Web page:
St John's Wort Hypericum × moserianum
The plant in question, commonly known as St. John's Wort, is a decorative and visually appealing perennial with a bushy, spreading habit. It is renowned for its vibrant flowers and lush foliage. The leaves are typically a rich, deep green color, with a slightly glossy texture and oval to oblong shape, often appearing in opposite pairs along the stems. The flowers of St. John's Wort are particularly striking, with a distinctive bright yellow hue that adds a splash of color to gardens when in bloom. The blossoms are characterized by a profusion of stamens, which are prominent and create a fluffy appearance, contrasting beautifully with the yellow petals. These flowers are generally small to moderate in size and have a star-like shape, usually with five petals. St. John's Wort is often used in landscaping as a ground cover or in borders, due to its attractive, dense foliage and the cheerful yellow flowers that can catch the eye and brighten up outdoor spaces. The overall appearance of this plant is one of versatility and beauty, making it a favorite among gardeners seeking to add long-lasting color to their plantings.
About this plant
St. John's Wort, Moser's St. John's Wort, Goldflower, Tricolor St. John's Wort
Hypericum × moserianum
St. John's Wort, the common name for Hypericum × moserianum, is not highly toxic to humans. Ingesting parts of this plant typically does not lead to serious poisoning. However, it can cause some gastrointestinal symptoms, such as nausea, vomiting, and diarrhea, if consumed in significant quantities. More important is its potential interaction with various medications if ingested, as it can affect the metabolism of certain drugs.
St. John's Wort is considered to be mildly toxic to pets, including dogs and cats. If a pet ingests parts of this plant, they may experience symptoms such as gastrointestinal upset, which could include vomiting and diarrhea. In some cases, there might be photosensitization, where the pet's skin becomes more sensitive to sunlight, leading to dermatitis or other skin conditions, but this is more commonly associated with larger quantities of ingestion. If you suspect your pet has ingested St. John's Wort, it's best to consult a veterinarian.
Color of leaves
1-2 feet (30-60 cm)
1-2 feet (30-60 cm)
- General Benefits
- Ornamental Appeal: The plant, commonly known as St. John's Wort, has bright yellow flowers that enhance the visual appeal of gardens and landscapes.
- Attracts Pollinators: Its flowers attract bees and other pollinators, supporting local ecosystems.
- Ease of Care: Hypericum × moserianum is known for being low-maintenance and can thrive with minimal care.
- Drought Tolerance: It is relatively tolerant to dry periods, making it suitable for a variety of climates.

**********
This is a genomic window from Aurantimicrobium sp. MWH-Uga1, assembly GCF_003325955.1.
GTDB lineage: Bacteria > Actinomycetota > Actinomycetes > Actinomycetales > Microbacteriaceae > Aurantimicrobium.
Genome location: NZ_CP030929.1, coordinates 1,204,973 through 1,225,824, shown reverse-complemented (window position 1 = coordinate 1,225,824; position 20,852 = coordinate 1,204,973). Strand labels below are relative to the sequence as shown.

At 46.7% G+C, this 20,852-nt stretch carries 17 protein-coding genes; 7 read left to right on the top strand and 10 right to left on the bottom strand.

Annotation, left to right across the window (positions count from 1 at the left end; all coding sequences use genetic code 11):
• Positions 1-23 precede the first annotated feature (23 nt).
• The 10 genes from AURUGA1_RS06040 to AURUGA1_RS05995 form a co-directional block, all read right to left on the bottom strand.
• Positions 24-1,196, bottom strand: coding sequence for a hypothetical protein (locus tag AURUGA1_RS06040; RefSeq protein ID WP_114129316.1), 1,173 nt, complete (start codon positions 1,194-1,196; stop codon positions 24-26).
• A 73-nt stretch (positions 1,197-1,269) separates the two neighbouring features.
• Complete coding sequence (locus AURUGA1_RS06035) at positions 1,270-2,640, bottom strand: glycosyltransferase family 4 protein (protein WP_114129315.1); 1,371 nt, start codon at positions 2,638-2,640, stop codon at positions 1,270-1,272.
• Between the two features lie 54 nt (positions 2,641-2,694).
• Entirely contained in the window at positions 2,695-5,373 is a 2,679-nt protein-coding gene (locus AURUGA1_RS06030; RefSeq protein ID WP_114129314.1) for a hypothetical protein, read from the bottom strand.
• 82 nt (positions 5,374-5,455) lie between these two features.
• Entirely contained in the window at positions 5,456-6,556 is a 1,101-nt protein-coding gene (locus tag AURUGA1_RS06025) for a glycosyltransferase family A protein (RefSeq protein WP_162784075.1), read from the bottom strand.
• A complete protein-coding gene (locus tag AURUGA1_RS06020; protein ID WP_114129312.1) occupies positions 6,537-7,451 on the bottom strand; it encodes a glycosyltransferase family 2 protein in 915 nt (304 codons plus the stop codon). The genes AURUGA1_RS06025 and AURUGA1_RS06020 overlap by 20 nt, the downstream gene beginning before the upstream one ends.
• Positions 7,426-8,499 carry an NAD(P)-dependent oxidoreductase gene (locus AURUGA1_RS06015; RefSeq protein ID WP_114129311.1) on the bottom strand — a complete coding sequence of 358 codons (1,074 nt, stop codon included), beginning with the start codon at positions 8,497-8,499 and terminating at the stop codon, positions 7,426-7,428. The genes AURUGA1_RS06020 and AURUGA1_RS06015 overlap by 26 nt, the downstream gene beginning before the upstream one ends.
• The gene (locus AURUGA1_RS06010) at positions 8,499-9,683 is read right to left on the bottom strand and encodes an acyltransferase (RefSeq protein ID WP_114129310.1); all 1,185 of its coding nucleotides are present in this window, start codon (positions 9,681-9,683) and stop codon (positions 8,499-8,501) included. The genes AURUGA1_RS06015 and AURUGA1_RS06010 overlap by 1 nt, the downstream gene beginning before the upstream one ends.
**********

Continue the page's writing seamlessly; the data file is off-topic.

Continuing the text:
- Deer Resistance: St. John's Wort is generally resistant to deer, which makes it a good choice for gardens in areas where deer are prevalent.
- Medical Properties
This plant is not used for medical purposes.
- Air-purifying Qualities
This plant is not specifically known for air purifying qualities.
- Other Uses
- St. John's Wort oil infusion can be used in woodworking to add a rich, deep finish to wood while subtly enhancing the natural grain.
- Dried St. John's Wort stems and flowers are utilized in crafting potpourri for a light, aromatic appeal in home decor.
- The plant's flowers provide a natural dye for textiles, producing a range of colors from yellow to deep red, depending on the mordant used.
- St. John's Wort is an ingredient in some natural insect repellents, with its aroma believed to ward off certain pests.
- Due to its dense and bushy nature, it’s used for creating low, informal hedging in landscape design.
- The vibrant flowers can be pressed and used in botanical art or bookmark crafting for a touch of natural beauty.
- It is used in floral arrangements, particularly in dried flower displays, where its bright yellow blooms add a splash of color.
- St. John's Wort can feature in natural, eco-friendly burial practices, with the plant incorporated into biodegradable funeral wreaths.
- In fish-keeping, dried leaves of the plant are sometimes added to aquariums for their potential anti-bacterial properties.
- The plant can serve as a natural indicator of soil health, with robust growth suggesting good soil conditions and fertility.
- Feng Shui
The St. John's Wort is not used in Feng Shui practice.
- Zodiac Sign Compitability
The St. John's Wort is not used in astrology practice.